The family of an autistic man confined to an apartment and fed through a hatch are planning a legal challenge against his conditions, in a case that will increase pressure on the government to end the practice of keeping people with severe learning disabilities in “modern-day asylums”.
Nicola, whose 24-year-old son has been detained under the Mental Health Act since September 2017 at Cheadle Royal hospital in Cheshire, said his care is “worse than being in prison” and “people wouldn’t treat an animal” as badly.
She has appointed lawyers at Irwin Mitchell to explore a legal challenge to his circumstances which include constant monitoring by CCTV and outdoor access into a fenced-off garden at the facility which is run by the private Priory Group.
“We fully appreciate that my son has complex needs but he’s being treated terribly,” she said. “He’s locked away from the world and has no physical contact with anyone.”
He also has a learning disability and Tourette syndrome and has been treated for aggression and anxiety. “I can’t even hold his hand or hug him because of the conditions he’s kept in,” his mother said. “Every time I see him it breaks my heart. He has no quality of life, he just exists.”
Campaigners are calling for greater efforts to provide care in the community for people like Nicola’s son and say about 2,000 people are held in such “assessment and treatment units (ATUs)” in hospitals, with about half of them having been there for at least two years. The placements are expensive partly because they require so many staff.
Mencap, a learning disability charity, said many of the people in inpatient units ended up there because of the lack of funding for social care and not because they have a genuine need for inpatient mental health care.
“The government must treat this scandal with the urgency that’s needed,” said Dan Scorer, head of policy at the charity. He said ministers had “broken promise after promise to close beds and support people in the community”.
The standard of some care homes for people with learning disabilities is also under growing scrutiny. In October, the Guardian revealed how conditions at Berkeley House, a care home in Kent run by a private chain, Achieve Together, declined so badly families were given less than a day’s notice of its closure.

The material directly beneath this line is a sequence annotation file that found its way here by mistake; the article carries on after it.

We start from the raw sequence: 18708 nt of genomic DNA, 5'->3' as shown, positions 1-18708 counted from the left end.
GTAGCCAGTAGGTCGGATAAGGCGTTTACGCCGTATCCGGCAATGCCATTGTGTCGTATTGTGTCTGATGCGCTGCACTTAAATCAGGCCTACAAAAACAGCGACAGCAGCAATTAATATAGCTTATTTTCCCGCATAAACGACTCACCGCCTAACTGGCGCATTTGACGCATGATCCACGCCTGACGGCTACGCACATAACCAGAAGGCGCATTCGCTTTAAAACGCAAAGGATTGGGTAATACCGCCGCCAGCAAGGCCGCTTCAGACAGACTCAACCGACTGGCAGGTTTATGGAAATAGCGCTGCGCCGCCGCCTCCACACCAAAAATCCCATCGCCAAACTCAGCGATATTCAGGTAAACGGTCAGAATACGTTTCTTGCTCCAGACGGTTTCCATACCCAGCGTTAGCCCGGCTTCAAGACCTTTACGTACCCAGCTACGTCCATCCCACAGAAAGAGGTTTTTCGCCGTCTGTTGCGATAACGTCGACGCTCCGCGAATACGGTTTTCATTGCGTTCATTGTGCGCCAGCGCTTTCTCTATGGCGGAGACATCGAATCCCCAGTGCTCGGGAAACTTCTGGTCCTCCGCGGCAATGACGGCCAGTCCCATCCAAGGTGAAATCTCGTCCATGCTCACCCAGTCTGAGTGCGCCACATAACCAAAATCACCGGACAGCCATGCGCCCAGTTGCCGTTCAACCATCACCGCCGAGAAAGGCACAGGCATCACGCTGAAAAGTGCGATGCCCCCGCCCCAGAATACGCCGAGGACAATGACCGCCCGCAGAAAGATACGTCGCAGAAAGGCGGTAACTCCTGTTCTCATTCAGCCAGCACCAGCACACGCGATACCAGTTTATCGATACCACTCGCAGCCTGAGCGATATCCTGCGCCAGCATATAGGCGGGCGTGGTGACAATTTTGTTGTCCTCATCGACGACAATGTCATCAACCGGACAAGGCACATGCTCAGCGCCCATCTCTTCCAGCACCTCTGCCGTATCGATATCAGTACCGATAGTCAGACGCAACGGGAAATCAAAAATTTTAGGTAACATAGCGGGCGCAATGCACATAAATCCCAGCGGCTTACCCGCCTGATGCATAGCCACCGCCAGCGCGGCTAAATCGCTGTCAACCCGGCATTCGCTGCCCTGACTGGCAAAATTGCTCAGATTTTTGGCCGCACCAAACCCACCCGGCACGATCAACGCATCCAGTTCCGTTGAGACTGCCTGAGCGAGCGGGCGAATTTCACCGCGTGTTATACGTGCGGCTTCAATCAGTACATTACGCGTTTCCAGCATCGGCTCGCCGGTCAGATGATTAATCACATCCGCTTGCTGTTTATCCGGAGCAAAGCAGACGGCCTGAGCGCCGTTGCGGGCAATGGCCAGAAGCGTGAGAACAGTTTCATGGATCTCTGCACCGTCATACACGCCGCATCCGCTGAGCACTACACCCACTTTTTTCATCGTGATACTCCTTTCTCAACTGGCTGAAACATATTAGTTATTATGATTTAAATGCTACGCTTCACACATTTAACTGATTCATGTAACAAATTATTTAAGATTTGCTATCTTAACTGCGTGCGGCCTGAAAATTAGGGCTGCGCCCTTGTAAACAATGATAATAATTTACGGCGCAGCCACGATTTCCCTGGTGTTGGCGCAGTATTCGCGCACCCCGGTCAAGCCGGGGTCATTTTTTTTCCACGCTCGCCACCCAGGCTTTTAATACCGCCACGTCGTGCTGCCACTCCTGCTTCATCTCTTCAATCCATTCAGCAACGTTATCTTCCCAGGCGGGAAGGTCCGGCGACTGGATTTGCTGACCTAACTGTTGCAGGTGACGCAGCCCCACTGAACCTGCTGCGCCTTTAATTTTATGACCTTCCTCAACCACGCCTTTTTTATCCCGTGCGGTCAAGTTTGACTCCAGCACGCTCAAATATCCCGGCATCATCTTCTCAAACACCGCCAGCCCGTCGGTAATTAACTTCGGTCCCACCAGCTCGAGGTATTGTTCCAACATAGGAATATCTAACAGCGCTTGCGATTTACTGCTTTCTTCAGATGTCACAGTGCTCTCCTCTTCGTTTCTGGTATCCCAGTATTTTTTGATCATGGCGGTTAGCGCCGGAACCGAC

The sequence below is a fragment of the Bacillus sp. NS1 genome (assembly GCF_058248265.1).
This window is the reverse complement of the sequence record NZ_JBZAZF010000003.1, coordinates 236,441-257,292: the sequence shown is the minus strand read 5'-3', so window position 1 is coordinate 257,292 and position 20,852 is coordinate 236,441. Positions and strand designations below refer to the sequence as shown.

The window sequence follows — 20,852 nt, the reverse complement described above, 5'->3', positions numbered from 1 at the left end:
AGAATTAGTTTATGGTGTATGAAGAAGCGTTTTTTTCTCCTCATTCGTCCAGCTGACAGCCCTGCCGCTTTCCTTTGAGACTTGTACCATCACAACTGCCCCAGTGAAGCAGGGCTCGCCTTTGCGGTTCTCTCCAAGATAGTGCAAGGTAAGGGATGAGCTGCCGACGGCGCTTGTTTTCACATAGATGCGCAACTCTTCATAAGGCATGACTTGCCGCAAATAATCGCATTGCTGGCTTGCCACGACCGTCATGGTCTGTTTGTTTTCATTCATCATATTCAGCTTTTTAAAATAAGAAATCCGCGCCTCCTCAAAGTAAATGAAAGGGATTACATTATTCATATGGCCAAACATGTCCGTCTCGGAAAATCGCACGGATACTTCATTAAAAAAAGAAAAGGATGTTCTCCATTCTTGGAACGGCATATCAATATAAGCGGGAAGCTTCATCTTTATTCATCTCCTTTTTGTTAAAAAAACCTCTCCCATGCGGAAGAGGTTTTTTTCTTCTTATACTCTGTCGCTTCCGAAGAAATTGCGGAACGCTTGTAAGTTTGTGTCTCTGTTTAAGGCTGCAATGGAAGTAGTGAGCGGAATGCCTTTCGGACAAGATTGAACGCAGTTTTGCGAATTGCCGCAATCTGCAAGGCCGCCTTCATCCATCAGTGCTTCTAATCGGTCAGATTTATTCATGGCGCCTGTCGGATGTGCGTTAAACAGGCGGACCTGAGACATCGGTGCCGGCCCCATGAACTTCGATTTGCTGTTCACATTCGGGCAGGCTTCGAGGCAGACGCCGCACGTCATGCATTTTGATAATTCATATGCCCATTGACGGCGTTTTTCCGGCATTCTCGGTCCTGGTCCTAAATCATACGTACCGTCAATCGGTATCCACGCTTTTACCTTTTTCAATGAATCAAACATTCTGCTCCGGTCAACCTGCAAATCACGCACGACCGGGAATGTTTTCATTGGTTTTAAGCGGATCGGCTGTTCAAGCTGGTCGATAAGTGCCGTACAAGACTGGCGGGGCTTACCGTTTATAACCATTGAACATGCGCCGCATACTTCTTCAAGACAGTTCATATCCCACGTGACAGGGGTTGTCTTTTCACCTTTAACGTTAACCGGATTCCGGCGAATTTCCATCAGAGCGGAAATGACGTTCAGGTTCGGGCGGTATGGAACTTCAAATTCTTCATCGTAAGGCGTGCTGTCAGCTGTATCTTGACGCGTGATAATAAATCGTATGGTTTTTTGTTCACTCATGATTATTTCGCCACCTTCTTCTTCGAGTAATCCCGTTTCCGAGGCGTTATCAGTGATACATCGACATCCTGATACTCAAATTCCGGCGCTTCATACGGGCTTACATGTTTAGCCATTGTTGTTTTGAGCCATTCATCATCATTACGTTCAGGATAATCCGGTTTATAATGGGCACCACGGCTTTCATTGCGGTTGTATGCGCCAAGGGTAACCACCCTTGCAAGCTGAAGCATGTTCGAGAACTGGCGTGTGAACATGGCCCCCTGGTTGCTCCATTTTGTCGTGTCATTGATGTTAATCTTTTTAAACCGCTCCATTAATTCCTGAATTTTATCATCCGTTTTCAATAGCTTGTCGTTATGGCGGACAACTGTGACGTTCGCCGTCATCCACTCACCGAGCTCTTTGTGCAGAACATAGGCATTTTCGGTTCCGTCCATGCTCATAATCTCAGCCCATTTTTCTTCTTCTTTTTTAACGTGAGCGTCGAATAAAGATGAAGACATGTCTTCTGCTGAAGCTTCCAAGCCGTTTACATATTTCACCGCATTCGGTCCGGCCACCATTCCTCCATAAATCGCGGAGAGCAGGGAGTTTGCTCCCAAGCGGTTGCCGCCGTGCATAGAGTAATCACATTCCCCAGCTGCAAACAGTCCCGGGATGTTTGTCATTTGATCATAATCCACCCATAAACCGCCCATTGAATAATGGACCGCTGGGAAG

Inspectors from the Care Quality Commission found residents “living in inhumane conditions”, according to a recently completed inspection report. There was no toilet roll and “faeces was found on two people’s bedding, pillows and another person’s chair”.
One resident had no bedding at all and staff had damaged residents’ furniture. Inspectors “observed a staff member pushing and forcing a person to sit in their wheelchair against their will” and others using derogatory language. There were not enough qualified staff, one bedroom stank of urine and safeguarding incidents went unreported.
“Staff spoke with people in a harsh tone and were focused on tasks rather than engaging with people to meet their emotional needs,” the inspectors reported, before labelling the facility “inadequate” and triggering its closure.
A spokesperson for Achieve Together, which is ultimately owned by an international investment fund, said: “We unreservedly apologise for the unacceptable shortcomings … We are clear that the provision fell way below the high standards that the people we support rightly expect and deserve, and that we know we can provide.”
The cases come a decade after the Winterbourne View scandal, in which BBC Panorama exposed the abuse of people with learning disabilities in a private hospital in Gloucestershire.
Kirsty Stuart, a public law and human rights lawyer at Irwin Mitchell representing Nicola and her son, known as patient A, said she was now representing 25 other families whose loved ones are in ATUs.
“They feel they have no option but to seek legal advice in order for their loved ones to receive the care they deserve,” she said. “We call on the Priory, the CCG and local authority to work with ourselves and Patient A’s family to reach an agreement over his care, which the family believe should be in the community as this would give him the best quality of life.”
Liverpool city council said it could not comment on individual cases.
A spokesperson for the Priory Group said it was committed to “ensuring well-planned transfers to the most appropriate community settings whenever they become available” but said: “Some individuals with highly complex behaviours, and detained under the Mental Health Act, can be difficult to place despite all parties working very hard over a long period of time to find the right setting.” It said care was continually reviewed to ensure the “least restrictive setting possible”.
A spokesperson for the Department for Health and Social Care said: “We are determined to continue reducing the number of autistic people and people with a learning disability in mental health hospitals as well as the reliance on inpatient care. That’s why we are investing in community services and supporting discharges with £90m of additional funding this financial year.”
NHS Liverpool clinical commissioning group has been contacted for comment.